Immoral" ?

4 comments:

  1. Often, these books that are challenged and banned are books like To Kill a Mockingbird, Huckleberry Finn, The Great Gatsby, etc.

    But in answer to the question about positive spins on things you find morally repugnant---there is a difference between banning a book for others and asking that your own kids not read it. It's your discretion what your kids read; but it is not your discretion what my kids read---or what I read. Banning books is a way of controlling what others think and have access to. No one has that right.

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    1. But what is "banning"? Was the mom referenced above "banning" a book? Am I banning a book if I object to its use in the classroom? Lots of folks have gone to court (and won) to ban the use of a very old, very well-known, very respected book (The Bible) in public school classrooms. That mom I told you about probably would be aghast if I suggested she was advocating censorship, but she was sure trying to control the books to which kids at that school had access.

      I personally have no problem with the books you listed and while there may be some who try mightily to get them removed from a school library, I think more protests about those books come about when the books are assigned reading. When you assign a book to my child you are controlling what ideas are allowed to access his/her brain. Yes, those ideas could get there without your help, but when you assign the book, discuss the book or otherwise make my child (or me) read it, you are exerting control. Who gives you the right to do that?

      I'm not advocating taking parental votes on every book in every library, but I do think that schools are subordinate to parents and that parents have the right and responsibility to form their children's outlook on life.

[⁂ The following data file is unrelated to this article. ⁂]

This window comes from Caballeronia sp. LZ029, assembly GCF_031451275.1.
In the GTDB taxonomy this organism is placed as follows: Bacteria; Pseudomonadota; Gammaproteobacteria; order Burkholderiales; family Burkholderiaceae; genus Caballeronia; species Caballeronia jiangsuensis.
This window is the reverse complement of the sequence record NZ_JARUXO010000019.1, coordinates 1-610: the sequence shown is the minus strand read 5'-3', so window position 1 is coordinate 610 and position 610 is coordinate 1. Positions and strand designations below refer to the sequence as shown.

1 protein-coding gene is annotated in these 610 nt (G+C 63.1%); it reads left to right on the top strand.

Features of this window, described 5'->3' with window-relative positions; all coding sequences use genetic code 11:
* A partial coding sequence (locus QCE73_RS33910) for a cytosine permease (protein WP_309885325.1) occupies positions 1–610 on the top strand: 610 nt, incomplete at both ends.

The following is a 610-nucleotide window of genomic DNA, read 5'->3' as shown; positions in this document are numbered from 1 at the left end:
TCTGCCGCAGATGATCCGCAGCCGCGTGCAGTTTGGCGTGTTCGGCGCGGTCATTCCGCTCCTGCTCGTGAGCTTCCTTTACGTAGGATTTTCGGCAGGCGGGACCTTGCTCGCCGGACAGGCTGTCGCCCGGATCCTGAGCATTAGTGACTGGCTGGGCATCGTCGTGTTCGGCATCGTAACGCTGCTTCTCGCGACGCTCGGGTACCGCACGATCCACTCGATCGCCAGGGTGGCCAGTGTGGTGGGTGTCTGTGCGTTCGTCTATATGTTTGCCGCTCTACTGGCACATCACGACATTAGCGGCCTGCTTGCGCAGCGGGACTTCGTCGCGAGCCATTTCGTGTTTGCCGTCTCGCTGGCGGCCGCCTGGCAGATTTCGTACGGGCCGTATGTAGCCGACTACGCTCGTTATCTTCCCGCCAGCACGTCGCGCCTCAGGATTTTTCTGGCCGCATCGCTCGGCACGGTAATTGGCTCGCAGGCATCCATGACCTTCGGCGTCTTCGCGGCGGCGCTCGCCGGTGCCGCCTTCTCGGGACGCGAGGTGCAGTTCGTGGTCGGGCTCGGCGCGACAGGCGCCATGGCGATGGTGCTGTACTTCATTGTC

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  2. Banned books are exactly that---banned. Books that are challenged and/or removed from libraries. There's a very real difference between what is taught in a classroom and what is available in a public library----school or otherwise. A book's availability does not equal its presence in the classroom and vice versa.

    As for teaching---having a teaching degree and a job as an English and/or reading teacher is what qualifies a person to decide on assigned reading. That has no bearing on what students have access to in a library or what adults have access to in a library. No one has the right to tell me what I can't access in a library save the limitations of the library's funds. No one has a right to tell my child what he can't read, either, save those of us who are raising him. It *is* censure to insist that we not have access to books that others don't approve of.

    See the ALA for more info on banned books: http://www.bannedbooksweek.org/about.

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  3. If you have that strong an objection to something your kid is assigned to read in school, then I think you have the right to limit the exposure of *your* kid - alternative classes, alternative reading assignments, all the way up to pulling your kid from the school - but not the right to dictate what the *other* kids in class are exposed to.

    Right now, my high school kid's English class has one book the entire class reads - I think it might be The Giver, but I'm not 100% sure - and another they get to choose. He chose One Flew Over the Cuckoo's Nest. Having read that book [a long time ago!!] I get that some parents might object to it, but I don't believe they have the right to have it removed from the list.

    I agree that the schools should be subordinate to parents - but that's a plurality and shouldn't be dictated by one or a few.